Idahound dog food is barking up the right tree | Life

This food is going to the dogs. Literally.

Started in 2014 by Ketchum native John David Davidson, Wood River High School teacher Chris Cey, and dog enthusiast Alec Barfield, Idahound is a company that takes local ingredients to create a “nutritionally-whole,” raw dog food with minimal environmental impacts. They butcher, process, and package everything themselves at their ranch in Carey, Idaho, to make it “as dog intended.”

Currently, Idahound is sold in the Wood River Valley, in Boise and other Idaho locations, and in Utah, Wyoming, Montana, Washington and Oregon. In addition, an online store has enabled expansion into markets in California, Arizona, Texas and Colorado. To keep up with demand, Idahound is raising money on a Kickstarter fundraiser to increase the size of their five-acre ranch in Carey.

“Without additions, we’ve maxed out the space in Carey for what we can do in terms of storage, processing and cooler space,” Barfield said. The additions will provide a 25 percent increase in square footage as well as a walk-in freezer. The company is also hoping to increase the workforce up to 10 full-time employees.

It all started with Cey, his love of hunting and his hunting dogs.

A local high school biology teacher and hunter, Cey noticed that his dog, Bert, was having digestive issues and his coat had become course. He began to look at his dog’s diet. He also looked at the natural diet of the wolf and noted a big difference between that and commercial dog foods.

As a biology teacher, Cey knew that dogs had evolved similarly to wolves — to have teeth that tear flesh, a short and simple gastrointestinal tract suited for digestion and absorption of a meat diet and a predilection for meat above almost any other food. He started making Bert a recipe of wild Idaho game including organs, local organic produce and organic powdered eggshell. Bert thrived on the food and Cey noticed changed in his coat and muscle tone. He honed the recipes and soon his friends Barfield and Davidson saw the potential for demand of a raw, local, sustainable dog food.

The main ingredient is protein. That is supplied by local Snake River Plain ranchers who deliver live, grass-fed ewes to the ranch in Carey, where they graze freely before being slaughtered on-site. Butchering also takes place on the ranch in an old horse barn converted into a food processing facility. One-hundred percent of the meat, organs and bones from each animal are used. It is immediately refrigerated and processed the following day; Idahound food goes from being a live animal to a meal in less than 24 hours. To bolster nutrition, organic carrots, squash and apples are added to the formula.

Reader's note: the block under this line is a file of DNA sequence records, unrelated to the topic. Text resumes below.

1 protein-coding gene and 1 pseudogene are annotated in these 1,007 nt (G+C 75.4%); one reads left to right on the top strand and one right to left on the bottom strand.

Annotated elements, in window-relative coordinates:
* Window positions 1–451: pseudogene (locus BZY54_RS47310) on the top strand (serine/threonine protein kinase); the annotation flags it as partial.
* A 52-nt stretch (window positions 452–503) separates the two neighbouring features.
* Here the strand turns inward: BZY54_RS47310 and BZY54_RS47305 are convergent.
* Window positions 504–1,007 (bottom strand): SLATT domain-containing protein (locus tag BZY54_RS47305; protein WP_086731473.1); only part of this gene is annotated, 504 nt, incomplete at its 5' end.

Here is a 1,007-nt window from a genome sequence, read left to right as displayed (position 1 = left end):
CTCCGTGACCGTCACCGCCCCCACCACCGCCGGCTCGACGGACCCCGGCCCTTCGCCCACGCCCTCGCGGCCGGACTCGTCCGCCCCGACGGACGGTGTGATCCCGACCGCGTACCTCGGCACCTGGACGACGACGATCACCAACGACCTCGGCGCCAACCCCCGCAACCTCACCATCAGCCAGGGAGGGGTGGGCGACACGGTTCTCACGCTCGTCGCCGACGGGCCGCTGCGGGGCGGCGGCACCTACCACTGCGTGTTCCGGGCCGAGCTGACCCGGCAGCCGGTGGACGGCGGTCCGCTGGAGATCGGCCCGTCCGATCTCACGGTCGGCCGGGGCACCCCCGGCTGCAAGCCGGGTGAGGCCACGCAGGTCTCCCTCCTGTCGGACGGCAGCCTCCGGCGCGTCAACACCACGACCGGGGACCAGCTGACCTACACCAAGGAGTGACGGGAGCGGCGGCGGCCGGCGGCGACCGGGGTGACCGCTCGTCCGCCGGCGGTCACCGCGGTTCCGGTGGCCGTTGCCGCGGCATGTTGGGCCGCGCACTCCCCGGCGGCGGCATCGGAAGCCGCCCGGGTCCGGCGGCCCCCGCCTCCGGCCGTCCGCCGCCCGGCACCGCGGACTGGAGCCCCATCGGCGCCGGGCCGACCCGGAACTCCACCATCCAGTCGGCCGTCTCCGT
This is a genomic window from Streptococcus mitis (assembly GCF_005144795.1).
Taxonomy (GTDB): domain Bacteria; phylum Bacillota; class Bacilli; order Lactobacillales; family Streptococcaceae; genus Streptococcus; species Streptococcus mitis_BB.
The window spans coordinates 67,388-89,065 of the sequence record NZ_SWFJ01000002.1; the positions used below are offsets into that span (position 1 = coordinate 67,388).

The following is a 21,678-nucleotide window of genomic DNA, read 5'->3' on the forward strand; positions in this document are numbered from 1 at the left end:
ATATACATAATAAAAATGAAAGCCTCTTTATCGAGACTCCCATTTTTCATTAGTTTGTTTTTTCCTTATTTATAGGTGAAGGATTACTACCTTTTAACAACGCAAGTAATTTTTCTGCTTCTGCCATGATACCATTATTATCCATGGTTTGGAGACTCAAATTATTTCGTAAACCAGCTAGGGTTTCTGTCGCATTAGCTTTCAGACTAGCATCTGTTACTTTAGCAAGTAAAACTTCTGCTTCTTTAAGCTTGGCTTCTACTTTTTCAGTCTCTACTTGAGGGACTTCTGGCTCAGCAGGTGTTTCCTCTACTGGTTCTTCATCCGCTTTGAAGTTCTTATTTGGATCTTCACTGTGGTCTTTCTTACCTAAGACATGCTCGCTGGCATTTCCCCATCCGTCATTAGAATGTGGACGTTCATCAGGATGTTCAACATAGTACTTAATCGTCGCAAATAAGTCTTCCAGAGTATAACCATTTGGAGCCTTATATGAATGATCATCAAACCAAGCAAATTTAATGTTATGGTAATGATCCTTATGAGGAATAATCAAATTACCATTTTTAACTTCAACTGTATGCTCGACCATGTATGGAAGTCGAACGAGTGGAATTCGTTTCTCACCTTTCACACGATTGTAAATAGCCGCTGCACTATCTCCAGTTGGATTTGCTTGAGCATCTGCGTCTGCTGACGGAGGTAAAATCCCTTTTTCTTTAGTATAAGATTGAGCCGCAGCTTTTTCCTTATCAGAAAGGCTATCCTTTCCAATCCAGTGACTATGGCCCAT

Originally, Cey, Barfield and Davidson were personally slaughtering, butchering, processing, packaging and distributing the raw food. Now, they have two full-time employees, two part-time sales reps in Boise and Park City and a farmer’s market employee in Boise. Barfield is the only one of the original founders that works full-time while Cey continues his teaching job at the high school and Davidson works as City Treasurer in Ketchum. Long-term, Barfield sees Idahound making the Carey hub as successful as it can be before creating more hubs in other states.

Four bark reviews and two paws up

Customers and their owners are howling for the farm-to-bowl food. Margaret Bishop has been feeding her four dogs (and occasionally foster dogs) Idahound since she moved to Ketchum from Virginia three years ago.

“My dogs have done really well on it,” Bishop said. “I also like that it’s local and that Idahound is conscientious about where they source their meat and how the animals are handled and slaughtered.”

Idahound is sold at some local Wood River Valley stores, at the farmer’s market and local pet store Thunderpaws. “I chose Idahound because they were a local company using local animals and organic produce to make a fresh, handcrafted product that you previously couldn’t find anywhere in Idaho,” says Dain Hamilton, owner of Thunderpaws. “It is the highest quality product I can find for my customers.”

There are also fans in the Treasure Valley. “Not only is Idahound arguably the highest quality dog food I sell, it’s a model for how the farm-to-table movement can be translated into everything we do, including our dog’s food,” said Graham Sperry, pet shop lead for Boise Co-op Pet Shop. “Idahound provides a link between the high-quality agriculture of southern Idaho and a customer base who want their dollars to make an impact in our community.”

Growing trend, growing demand

Barfield said the trend to go to natural and raw dog food is one that is growing. “People are switching their dog’s food though it’s a bit of a slow process,” Barfield said. “The natural dog food sector is riding the coat tails of the natural human food seller. More and more people are becoming aware of the connection between food and the environment and the importance of both; there’s a greater acceptance of organic and natural foods.”

Now four years old, the company is in the process of making the changes necessary to keep up with demand for their product, including raising those funds for a 25 increase increase in square footage at their facility in Carey.

But no matter how successful they may become, the company vows to stay true to its core values to make small-batch, sustainable, farm-to-bowl food available for every dog.

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